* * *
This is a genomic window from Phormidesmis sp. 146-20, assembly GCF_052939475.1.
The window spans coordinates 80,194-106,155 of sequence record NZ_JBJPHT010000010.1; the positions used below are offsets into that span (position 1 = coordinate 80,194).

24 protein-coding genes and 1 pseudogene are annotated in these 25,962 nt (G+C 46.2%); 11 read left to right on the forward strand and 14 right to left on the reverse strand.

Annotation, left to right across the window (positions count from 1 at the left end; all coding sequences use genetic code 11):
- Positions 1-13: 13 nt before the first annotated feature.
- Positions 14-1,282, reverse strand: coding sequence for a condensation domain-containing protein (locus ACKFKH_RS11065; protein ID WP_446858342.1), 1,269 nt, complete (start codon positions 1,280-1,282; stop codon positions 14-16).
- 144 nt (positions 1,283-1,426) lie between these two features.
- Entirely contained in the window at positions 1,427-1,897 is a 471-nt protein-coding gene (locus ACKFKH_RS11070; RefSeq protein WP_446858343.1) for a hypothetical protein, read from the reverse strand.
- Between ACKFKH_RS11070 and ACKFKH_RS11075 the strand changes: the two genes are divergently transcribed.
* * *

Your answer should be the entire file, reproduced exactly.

This is a genomic window from Phormidesmis sp. 146-20, assembly GCF_052939475.1.
The window spans coordinates 80,194-106,155 of sequence record NZ_JBJPHT010000010.1; the positions used below are offsets into that span (position 1 = coordinate 80,194).

24 protein-coding genes and 1 pseudogene are annotated in these 25,962 nt (G+C 46.2%); 11 read left to right on the forward strand and 14 right to left on the reverse strand.

Annotation, left to right across the window (positions count from 1 at the left end; all coding sequences use genetic code 11):
- Positions 1-13: 13 nt before the first annotated feature.
- Positions 14-1,282, reverse strand: coding sequence for a condensation domain-containing protein (locus ACKFKH_RS11065; protein ID WP_446858342.1), 1,269 nt, complete (start codon positions 1,280-1,282; stop codon positions 14-16).
- 144 nt (positions 1,283-1,426) lie between these two features.
- Entirely contained in the window at positions 1,427-1,897 is a 471-nt protein-coding gene (locus ACKFKH_RS11070; RefSeq protein WP_446858343.1) for a hypothetical protein, read from the reverse strand.
- Between ACKFKH_RS11070 and ACKFKH_RS11075 the strand changes: the two genes are divergently transcribed.